After seeing The Raft of the Medusa by Eugène Delacroix (French, 1798-1863) Théodore Géricault (French, 1791-1824), a friend recorded Picasso saying: “That bastard! He was good.”
The exhibition, Picasso: Challenging the Past, currently on show at the National Gallery in London, is a well-documented testament to the artist’s admiration for artists that he made posthumous collaborators in his work, among them Goya, Velázquez, Poussin, Ingres, and El Greco.
Lest visitors think that Pablo Picasso (Spanish, 1881-1973) had betrayed or diluted his innovative impulses, the introductory paragraph to the exhibition–boldly written on the wall near the entry–states “he certainly was not a slave to the canon.” Thus, a confusing tone was set, turning up throughout the exhibition, that simultaneously attempted to admire Picasso’s admiration for “traditional” artists while, in some cases, denying them admiration.
An example was the exhibition’s treatment of Ingres. Making a comparison between the National Gallery’s Portrait of Madame Paul-Sigisbert Moitessier by Jean Auguste Dominique Ingres (French, 1780-1867) to Picasso’s Nude Woman in a Red Armchair, the exhibition claimed that Ingres, like Picasso “idealized eroticism,” and that “the more one looks at Ingres, the less plausible his work seems.” According to the film accompanying the exhibition, Ingres’ arms and fingers appear to have no bones, and figures seem dramatically out of distortion, as if they were anticipating Picasso’s work. It seemed like revisionism. (See my previous post on Ingres’ careful attention to the human figure.) It was as though Ingres could not be appreciated on his own terms, but only on Picasso’s.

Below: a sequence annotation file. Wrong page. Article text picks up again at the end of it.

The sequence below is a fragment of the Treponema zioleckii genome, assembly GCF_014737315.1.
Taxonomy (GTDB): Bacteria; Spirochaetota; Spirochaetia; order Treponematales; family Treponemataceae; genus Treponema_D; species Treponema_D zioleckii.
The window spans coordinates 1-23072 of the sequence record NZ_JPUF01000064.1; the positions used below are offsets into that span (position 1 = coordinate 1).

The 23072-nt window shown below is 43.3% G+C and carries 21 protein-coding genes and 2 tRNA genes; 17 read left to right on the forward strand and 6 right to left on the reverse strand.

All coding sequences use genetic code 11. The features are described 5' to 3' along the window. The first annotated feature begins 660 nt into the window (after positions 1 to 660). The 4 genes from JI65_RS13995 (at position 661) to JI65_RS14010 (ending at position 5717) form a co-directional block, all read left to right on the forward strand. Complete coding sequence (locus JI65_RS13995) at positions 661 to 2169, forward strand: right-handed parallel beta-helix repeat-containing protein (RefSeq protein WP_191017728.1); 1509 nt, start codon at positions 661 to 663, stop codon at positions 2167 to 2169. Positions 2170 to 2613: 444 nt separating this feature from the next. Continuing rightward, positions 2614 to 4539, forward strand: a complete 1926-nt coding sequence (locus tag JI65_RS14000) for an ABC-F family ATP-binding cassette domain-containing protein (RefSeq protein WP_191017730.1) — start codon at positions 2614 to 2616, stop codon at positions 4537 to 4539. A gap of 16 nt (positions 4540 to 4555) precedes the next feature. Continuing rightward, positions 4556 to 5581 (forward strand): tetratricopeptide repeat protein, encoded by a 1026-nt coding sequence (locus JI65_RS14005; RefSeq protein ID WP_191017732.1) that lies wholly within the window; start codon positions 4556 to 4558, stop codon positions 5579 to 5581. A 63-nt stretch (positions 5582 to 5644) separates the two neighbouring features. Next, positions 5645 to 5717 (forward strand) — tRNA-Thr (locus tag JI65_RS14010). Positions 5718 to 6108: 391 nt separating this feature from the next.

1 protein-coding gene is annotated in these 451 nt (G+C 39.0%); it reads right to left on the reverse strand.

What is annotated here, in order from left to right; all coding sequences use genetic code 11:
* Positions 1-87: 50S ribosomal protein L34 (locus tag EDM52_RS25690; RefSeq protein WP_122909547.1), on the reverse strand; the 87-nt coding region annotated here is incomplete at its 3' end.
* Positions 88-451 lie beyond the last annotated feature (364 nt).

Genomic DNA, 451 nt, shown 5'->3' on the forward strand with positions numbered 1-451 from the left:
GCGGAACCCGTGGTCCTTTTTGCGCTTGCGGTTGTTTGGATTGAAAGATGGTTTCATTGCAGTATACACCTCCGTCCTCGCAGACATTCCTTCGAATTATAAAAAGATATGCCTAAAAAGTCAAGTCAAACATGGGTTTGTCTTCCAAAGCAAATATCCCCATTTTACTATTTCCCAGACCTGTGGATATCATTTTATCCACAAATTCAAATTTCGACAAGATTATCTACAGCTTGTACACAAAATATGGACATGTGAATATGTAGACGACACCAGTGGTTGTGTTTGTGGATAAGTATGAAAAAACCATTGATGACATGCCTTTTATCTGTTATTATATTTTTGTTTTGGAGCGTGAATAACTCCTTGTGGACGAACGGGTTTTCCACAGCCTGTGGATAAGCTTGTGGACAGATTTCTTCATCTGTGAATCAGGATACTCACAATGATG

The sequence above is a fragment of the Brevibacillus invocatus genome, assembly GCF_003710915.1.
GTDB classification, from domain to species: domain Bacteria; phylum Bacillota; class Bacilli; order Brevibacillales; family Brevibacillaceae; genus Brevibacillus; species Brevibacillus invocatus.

Seeing Picasso’s works, I don’t necessarily think that he would have shared this perspective. There is no denying the copious amounts of time he spent reworking Diego Velázquez’s (Spanish, 1599-1660) Las Meninas or the Rape of the Sabines by Nicolas Poussin (French, 1594-1665). This is what makes Picasso great: his simultaneous departure from and use of classical themes. As I walked through the exhibition I was remineded of F. Scott Fitzgerald’s comment: “The test of a first-rate intelligence is the ability to hold two opposed ideas in the mind at the same time, and still retain the ability to function.” Despite the startling variety of his output–one piece reflects his classical training, another is nearly completely abstract, a work full of color, and another nearly void of spectrum–Picasso confidently comes across in each painting.
The exhibition seemed organized for those who already love and acknowledge Picasso as part of the canon. As such, it was, at first, difficult for me–someone who still struggles to relate to his works–to approach. However, the more I looked directly at the works, the more approachable they became. Despite the exhibition’s sometimes revisionist treatment of “the canon,” it was an ideal primer to his oeuvre. Deciphering Picasso’s translation of Las Meninas by Velázquez, for example, kept me occupied for at least 30 minutes and provided numerous insights into Picasso’s pictoral devices. It was a Rosetta Stone for Picasso.
A mentor of mine is fond of saying that “art is very personal.” Personally, Picasso is a shock to my natural inclinations. However, I admire his genius and, with the help of this exhibition, found myself thinking: “That bastard! He was good.”